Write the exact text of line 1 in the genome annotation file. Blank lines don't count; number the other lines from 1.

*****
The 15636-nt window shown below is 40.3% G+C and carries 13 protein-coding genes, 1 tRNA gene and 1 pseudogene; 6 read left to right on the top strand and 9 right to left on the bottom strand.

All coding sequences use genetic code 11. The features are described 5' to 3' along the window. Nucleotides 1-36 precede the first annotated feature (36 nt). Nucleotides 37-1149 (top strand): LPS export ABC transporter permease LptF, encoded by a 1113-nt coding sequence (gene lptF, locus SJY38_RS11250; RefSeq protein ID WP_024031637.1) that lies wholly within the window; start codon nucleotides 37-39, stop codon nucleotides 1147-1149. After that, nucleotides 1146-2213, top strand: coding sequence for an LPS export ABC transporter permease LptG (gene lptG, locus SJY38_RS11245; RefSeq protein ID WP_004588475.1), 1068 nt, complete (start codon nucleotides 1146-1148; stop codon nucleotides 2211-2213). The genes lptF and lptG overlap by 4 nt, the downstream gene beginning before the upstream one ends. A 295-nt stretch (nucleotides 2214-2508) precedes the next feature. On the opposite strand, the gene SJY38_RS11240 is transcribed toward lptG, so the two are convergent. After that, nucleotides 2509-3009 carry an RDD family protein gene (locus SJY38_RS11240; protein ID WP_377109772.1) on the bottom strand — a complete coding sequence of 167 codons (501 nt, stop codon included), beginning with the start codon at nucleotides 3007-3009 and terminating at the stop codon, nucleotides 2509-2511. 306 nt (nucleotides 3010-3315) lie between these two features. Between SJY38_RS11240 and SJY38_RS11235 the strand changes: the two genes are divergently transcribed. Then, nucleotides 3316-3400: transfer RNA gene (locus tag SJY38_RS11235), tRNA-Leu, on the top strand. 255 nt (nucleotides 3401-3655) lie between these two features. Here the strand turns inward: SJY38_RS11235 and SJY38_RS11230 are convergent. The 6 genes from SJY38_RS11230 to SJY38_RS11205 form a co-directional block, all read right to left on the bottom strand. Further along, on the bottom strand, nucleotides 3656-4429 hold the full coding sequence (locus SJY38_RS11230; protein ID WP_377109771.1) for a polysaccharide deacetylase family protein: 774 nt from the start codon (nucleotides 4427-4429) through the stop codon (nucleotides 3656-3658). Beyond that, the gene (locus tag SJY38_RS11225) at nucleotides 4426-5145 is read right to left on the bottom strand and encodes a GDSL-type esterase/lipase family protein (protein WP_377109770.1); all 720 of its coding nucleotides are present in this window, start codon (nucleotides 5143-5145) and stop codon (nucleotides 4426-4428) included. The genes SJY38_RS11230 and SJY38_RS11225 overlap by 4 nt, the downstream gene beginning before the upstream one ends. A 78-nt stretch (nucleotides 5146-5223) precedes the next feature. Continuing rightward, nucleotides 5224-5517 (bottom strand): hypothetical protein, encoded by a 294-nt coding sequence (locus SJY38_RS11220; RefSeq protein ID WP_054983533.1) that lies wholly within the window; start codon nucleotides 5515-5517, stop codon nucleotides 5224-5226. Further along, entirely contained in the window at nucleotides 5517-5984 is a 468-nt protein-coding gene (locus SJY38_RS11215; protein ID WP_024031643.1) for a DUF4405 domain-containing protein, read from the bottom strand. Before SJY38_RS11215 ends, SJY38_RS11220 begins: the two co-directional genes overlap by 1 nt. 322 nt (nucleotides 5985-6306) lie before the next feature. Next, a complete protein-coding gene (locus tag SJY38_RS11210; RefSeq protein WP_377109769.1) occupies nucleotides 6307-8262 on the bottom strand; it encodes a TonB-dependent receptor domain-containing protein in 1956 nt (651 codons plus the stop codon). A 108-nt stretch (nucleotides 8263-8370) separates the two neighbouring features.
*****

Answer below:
The 15636-nt window shown below is 40.3% G+C and carries 13 protein-coding genes, 1 tRNA gene and 1 pseudogene; 6 read left to right on the top strand and 9 right to left on the bottom strand.